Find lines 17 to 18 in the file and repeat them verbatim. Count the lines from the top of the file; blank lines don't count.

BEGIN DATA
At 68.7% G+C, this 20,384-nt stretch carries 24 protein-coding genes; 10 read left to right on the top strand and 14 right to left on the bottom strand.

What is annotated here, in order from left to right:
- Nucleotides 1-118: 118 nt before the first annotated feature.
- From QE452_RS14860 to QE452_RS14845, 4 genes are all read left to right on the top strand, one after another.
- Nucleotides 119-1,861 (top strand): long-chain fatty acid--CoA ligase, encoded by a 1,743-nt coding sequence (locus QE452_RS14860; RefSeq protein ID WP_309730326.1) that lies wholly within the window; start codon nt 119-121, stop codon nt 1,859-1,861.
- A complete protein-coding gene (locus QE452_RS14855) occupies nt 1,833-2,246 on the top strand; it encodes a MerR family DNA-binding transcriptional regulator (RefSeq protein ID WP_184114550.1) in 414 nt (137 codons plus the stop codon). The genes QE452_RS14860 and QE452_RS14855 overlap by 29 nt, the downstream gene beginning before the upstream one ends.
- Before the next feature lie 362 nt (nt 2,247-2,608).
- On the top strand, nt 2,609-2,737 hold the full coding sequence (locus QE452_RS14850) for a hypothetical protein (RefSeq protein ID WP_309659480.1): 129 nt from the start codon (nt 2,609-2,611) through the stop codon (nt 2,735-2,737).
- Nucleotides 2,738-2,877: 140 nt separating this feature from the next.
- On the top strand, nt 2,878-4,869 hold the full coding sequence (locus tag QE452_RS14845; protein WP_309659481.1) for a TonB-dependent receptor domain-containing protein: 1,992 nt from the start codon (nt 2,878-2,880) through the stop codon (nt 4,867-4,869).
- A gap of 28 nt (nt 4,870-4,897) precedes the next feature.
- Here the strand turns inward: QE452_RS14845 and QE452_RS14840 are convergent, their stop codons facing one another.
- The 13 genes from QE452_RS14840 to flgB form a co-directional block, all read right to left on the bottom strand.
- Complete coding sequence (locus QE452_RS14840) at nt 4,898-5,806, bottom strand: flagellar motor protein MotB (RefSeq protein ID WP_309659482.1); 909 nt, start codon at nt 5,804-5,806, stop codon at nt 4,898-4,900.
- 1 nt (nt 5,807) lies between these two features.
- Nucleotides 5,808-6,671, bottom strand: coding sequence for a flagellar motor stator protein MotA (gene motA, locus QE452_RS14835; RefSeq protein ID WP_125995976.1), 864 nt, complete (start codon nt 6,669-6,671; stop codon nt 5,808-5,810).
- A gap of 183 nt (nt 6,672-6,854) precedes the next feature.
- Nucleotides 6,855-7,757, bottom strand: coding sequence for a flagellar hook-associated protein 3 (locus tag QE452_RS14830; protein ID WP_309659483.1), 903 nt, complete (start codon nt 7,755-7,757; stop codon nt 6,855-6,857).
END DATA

- A gap of 183 nt (nt 6,672-6,854) precedes the next feature.
- Nucleotides 6,855-7,757, bottom strand: coding sequence for a flagellar hook-associated protein 3 (locus tag QE452_RS14830; protein ID WP_309659483.1), 903 nt, complete (start codon nt 7,755-7,757; stop codon nt 6,855-6,857).